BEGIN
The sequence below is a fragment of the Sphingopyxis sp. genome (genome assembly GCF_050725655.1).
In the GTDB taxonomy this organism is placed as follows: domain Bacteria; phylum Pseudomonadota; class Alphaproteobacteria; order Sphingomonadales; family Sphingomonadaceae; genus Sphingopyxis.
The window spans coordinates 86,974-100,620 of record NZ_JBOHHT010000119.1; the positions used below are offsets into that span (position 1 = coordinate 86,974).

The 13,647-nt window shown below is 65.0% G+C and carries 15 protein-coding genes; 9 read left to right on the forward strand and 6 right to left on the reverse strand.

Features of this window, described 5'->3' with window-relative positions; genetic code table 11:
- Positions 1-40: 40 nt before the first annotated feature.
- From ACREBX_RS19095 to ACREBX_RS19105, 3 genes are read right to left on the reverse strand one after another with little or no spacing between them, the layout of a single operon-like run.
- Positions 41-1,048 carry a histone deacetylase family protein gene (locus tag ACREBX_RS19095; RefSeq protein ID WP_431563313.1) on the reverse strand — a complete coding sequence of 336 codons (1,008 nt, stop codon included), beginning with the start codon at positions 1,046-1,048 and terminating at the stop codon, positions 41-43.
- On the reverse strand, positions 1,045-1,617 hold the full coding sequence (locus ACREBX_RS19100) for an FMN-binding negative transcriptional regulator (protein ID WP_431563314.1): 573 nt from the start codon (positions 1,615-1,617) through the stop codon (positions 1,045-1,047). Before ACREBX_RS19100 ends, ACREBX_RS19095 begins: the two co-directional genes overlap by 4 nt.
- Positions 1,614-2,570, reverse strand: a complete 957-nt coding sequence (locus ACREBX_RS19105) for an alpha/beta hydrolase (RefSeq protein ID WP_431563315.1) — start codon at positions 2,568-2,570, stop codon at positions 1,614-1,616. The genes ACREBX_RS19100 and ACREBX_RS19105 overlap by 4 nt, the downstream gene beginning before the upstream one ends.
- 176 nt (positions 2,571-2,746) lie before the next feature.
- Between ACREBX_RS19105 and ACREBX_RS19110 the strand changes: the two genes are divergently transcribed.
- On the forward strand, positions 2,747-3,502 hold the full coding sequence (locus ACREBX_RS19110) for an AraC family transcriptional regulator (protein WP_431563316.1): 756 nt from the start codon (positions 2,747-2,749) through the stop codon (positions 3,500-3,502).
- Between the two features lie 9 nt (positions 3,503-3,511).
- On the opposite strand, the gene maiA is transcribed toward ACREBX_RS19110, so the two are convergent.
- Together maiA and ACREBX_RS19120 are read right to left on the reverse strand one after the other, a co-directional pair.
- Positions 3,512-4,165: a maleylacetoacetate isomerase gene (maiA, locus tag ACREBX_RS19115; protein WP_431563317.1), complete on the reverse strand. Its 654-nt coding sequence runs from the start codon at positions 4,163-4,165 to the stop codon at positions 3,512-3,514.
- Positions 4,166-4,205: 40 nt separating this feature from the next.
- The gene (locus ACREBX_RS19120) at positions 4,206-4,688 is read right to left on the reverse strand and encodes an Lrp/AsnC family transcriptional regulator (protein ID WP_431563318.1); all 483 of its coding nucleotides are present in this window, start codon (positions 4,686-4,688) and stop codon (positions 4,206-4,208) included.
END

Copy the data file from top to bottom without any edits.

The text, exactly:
The sequence below is a fragment of the Sphingopyxis sp. genome (genome assembly GCF_050725655.1).
In the GTDB taxonomy this organism is placed as follows: domain Bacteria; phylum Pseudomonadota; class Alphaproteobacteria; order Sphingomonadales; family Sphingomonadaceae; genus Sphingopyxis.
The window spans coordinates 86,974-100,620 of record NZ_JBOHHT010000119.1; the positions used below are offsets into that span (position 1 = coordinate 86,974).

The 13,647-nt window shown below is 65.0% G+C and carries 15 protein-coding genes; 9 read left to right on the forward strand and 6 right to left on the reverse strand.

Features of this window, described 5'->3' with window-relative positions; genetic code table 11:
- Positions 1-40: 40 nt before the first annotated feature.
- From ACREBX_RS19095 to ACREBX_RS19105, 3 genes are read right to left on the reverse strand one after another with little or no spacing between them, the layout of a single operon-like run.
- Positions 41-1,048 carry a histone deacetylase family protein gene (locus tag ACREBX_RS19095; RefSeq protein ID WP_431563313.1) on the reverse strand — a complete coding sequence of 336 codons (1,008 nt, stop codon included), beginning with the start codon at positions 1,046-1,048 and terminating at the stop codon, positions 41-43.
- On the reverse strand, positions 1,045-1,617 hold the full coding sequence (locus ACREBX_RS19100) for an FMN-binding negative transcriptional regulator (protein ID WP_431563314.1): 573 nt from the start codon (positions 1,615-1,617) through the stop codon (positions 1,045-1,047). Before ACREBX_RS19100 ends, ACREBX_RS19095 begins: the two co-directional genes overlap by 4 nt.
- Positions 1,614-2,570, reverse strand: a complete 957-nt coding sequence (locus ACREBX_RS19105) for an alpha/beta hydrolase (RefSeq protein ID WP_431563315.1) — start codon at positions 2,568-2,570, stop codon at positions 1,614-1,616. The genes ACREBX_RS19100 and ACREBX_RS19105 overlap by 4 nt, the downstream gene beginning before the upstream one ends.
- 176 nt (positions 2,571-2,746) lie before the next feature.
- Between ACREBX_RS19105 and ACREBX_RS19110 the strand changes: the two genes are divergently transcribed.
- On the forward strand, positions 2,747-3,502 hold the full coding sequence (locus ACREBX_RS19110) for an AraC family transcriptional regulator (protein WP_431563316.1): 756 nt from the start codon (positions 2,747-2,749) through the stop codon (positions 3,500-3,502).
- Between the two features lie 9 nt (positions 3,503-3,511).
- On the opposite strand, the gene maiA is transcribed toward ACREBX_RS19110, so the two are convergent.
- Together maiA and ACREBX_RS19120 are read right to left on the reverse strand one after the other, a co-directional pair.
- Positions 3,512-4,165: a maleylacetoacetate isomerase gene (maiA, locus tag ACREBX_RS19115; protein WP_431563317.1), complete on the reverse strand. Its 654-nt coding sequence runs from the start codon at positions 4,163-4,165 to the stop codon at positions 3,512-3,514.
- Positions 4,166-4,205: 40 nt separating this feature from the next.
- The gene (locus ACREBX_RS19120) at positions 4,206-4,688 is read right to left on the reverse strand and encodes an Lrp/AsnC family transcriptional regulator (protein ID WP_431563318.1); all 483 of its coding nucleotides are present in this window, start codon (positions 4,686-4,688) and stop codon (positions 4,206-4,208) included.